• It proposes extension to methods based on SVM (Support Vector Machines) particularly through the construction of new types of kernel function;
    • It leads to a new vision of learning that makes the topological structure across central learning algorithm.

The mining  complex data  

Techniques of data mining, which aims to exploit massive data to extract knowledge or information relevant to the user, are well suited to deal with tabular data described by pairs “attribute-value ”. However, the data available in this format are only a small proportion, between 10% and 15%, of the numerical data. The real scientific and technological challenges are in mining complex data such as those on the web for example (text, images, videos). These complex data lend themselves less easily to the search and therefore require new approaches and tools. It is from this perspective that, from the early 2000s, I started work around this problem where I explored two ways: - Search by content in the complex data (Information Retrieval (IR), Organization and Indexing). This is to find modes of representation for complex data in order to interrogate and navigate within. The fact of using geometric graphs offer, once the graph built, a strong potential in terms of navigation and information retrieval; - Inclusion of domain knowledge in mining complex data :  In the early work, we soon realized that the search of complex corpus could be improved by taking into account external information. This idea has been exploited to lead to strategies to take into account domain knowledge through ontologies.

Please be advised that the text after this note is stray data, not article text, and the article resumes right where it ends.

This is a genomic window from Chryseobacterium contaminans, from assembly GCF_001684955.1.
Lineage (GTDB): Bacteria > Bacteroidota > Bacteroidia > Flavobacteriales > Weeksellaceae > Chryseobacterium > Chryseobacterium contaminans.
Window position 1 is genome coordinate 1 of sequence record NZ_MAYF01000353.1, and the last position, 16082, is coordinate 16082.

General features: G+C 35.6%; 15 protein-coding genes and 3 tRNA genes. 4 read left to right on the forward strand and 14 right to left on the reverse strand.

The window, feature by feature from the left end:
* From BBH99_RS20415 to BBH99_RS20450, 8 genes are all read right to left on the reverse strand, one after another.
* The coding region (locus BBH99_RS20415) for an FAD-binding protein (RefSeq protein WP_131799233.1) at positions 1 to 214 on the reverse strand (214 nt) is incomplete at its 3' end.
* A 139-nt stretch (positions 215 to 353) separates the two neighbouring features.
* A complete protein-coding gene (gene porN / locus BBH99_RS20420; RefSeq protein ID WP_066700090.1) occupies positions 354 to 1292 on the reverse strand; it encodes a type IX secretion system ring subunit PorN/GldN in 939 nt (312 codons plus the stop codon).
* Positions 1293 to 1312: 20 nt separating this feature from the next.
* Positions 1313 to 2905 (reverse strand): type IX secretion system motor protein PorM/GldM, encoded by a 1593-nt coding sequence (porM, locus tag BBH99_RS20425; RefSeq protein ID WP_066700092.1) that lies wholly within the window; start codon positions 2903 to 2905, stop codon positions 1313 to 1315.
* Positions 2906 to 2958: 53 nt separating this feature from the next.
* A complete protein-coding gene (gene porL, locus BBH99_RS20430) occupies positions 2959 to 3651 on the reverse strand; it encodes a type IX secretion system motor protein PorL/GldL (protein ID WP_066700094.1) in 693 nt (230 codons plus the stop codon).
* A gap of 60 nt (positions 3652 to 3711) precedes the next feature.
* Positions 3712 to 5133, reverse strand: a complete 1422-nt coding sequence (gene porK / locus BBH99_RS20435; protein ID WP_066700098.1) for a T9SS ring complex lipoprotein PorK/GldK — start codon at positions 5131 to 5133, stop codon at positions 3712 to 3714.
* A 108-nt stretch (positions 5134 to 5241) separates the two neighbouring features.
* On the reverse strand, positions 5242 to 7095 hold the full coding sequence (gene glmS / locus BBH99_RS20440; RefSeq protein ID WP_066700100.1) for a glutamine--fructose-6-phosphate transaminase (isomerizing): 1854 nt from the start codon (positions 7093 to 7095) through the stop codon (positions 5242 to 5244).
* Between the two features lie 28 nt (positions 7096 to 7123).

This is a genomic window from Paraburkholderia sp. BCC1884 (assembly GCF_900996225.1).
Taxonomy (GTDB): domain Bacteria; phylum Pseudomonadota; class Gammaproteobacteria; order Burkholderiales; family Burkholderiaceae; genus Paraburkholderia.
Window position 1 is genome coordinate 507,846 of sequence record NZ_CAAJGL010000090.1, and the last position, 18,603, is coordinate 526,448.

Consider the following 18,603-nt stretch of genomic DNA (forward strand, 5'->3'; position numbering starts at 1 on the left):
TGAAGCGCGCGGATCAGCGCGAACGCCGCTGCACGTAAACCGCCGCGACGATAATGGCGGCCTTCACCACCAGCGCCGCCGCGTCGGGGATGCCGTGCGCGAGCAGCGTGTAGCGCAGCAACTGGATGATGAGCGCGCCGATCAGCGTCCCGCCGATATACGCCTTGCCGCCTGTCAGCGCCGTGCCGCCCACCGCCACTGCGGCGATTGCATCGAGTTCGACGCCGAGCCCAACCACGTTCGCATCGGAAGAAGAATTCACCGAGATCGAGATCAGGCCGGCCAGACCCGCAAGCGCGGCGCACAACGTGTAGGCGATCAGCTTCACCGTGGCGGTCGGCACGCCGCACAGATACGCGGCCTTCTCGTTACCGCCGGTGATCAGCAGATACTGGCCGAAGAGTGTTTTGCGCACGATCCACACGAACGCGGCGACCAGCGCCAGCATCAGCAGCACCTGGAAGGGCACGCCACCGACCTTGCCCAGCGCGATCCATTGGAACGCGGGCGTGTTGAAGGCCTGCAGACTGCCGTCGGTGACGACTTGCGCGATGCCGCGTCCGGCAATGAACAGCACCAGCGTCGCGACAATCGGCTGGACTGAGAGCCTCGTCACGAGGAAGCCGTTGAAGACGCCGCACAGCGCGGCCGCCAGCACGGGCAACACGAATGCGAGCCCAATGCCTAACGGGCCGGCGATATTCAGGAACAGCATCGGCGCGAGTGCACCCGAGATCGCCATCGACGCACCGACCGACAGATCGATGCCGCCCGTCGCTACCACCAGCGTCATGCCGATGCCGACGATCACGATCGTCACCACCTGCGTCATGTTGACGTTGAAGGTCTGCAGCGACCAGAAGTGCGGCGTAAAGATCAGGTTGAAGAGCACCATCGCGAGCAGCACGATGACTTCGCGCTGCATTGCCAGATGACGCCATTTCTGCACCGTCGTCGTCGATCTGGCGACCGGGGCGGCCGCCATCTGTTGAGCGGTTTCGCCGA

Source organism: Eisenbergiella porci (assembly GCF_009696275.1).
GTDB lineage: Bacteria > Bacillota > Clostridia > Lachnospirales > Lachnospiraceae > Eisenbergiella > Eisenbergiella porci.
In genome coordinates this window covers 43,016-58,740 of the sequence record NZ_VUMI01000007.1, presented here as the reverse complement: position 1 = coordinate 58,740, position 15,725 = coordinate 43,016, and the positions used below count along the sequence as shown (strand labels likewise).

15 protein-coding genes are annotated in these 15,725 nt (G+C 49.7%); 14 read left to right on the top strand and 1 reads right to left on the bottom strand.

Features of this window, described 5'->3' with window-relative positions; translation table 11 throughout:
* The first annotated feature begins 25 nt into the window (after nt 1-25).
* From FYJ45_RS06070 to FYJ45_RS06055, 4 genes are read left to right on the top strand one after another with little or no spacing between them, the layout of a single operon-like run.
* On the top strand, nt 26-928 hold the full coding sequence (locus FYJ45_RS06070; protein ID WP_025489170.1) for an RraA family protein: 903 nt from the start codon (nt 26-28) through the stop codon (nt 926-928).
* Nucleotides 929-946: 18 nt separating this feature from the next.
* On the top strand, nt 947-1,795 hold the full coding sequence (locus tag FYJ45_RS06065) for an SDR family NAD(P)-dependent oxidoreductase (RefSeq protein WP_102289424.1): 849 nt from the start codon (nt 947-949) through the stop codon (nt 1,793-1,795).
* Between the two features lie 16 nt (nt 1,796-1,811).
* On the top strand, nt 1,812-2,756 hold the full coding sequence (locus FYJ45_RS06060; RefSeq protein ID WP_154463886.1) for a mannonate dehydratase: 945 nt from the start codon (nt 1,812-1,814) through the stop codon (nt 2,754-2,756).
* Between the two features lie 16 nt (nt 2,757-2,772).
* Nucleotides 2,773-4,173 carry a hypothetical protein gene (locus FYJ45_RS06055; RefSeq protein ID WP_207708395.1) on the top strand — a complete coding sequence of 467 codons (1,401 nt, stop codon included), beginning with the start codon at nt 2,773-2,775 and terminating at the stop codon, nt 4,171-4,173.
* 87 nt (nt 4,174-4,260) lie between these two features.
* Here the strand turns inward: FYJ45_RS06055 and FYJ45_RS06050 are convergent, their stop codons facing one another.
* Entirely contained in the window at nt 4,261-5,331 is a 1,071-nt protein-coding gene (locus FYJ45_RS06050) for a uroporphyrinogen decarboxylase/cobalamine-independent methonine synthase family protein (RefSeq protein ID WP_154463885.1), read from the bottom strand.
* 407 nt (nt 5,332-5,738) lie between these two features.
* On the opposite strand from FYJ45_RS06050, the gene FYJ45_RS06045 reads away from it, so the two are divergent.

Software development

Since the beginning of my academic career, I chose to freely distribute my softwares. We were among the first in the world (1995) to put a data mining software on the Internet for free download; SIPINA, which is a data mining software by induction graphs. It has since been numerous versions and it was taken over completely within the platform Tanagra by a researcher in my laboratory; Tanagra [1] is now one of the flagship software of the domain.

Applied work

Under contracts or ad hoc collaborations, I conducted numerous applied research mainly in two areas:

  • Health, as part of the complex data mining and its application to computer-aided diagnosis in breast cancer with the Centre Léon Bérard in Lyon, Medical Imaging Center of Clermont-Ferrand, society Fenics. I currently coordinating a European project “FLURESP” designed to model the phenomena of pandemic influenza. This project is funded European (DG SANCO) overall 700 000 euro and involves eight European teams.
  • The humanities and social sciences through numerous collaborations involving applications including text mining   and this with the Institute of Humanities of Lyon. Right now, we are working on opinion mining and social networks like Twitter.

[1]  http://eric.univ-lyon2.fr/~ricco/tanagra/en/tanagra.html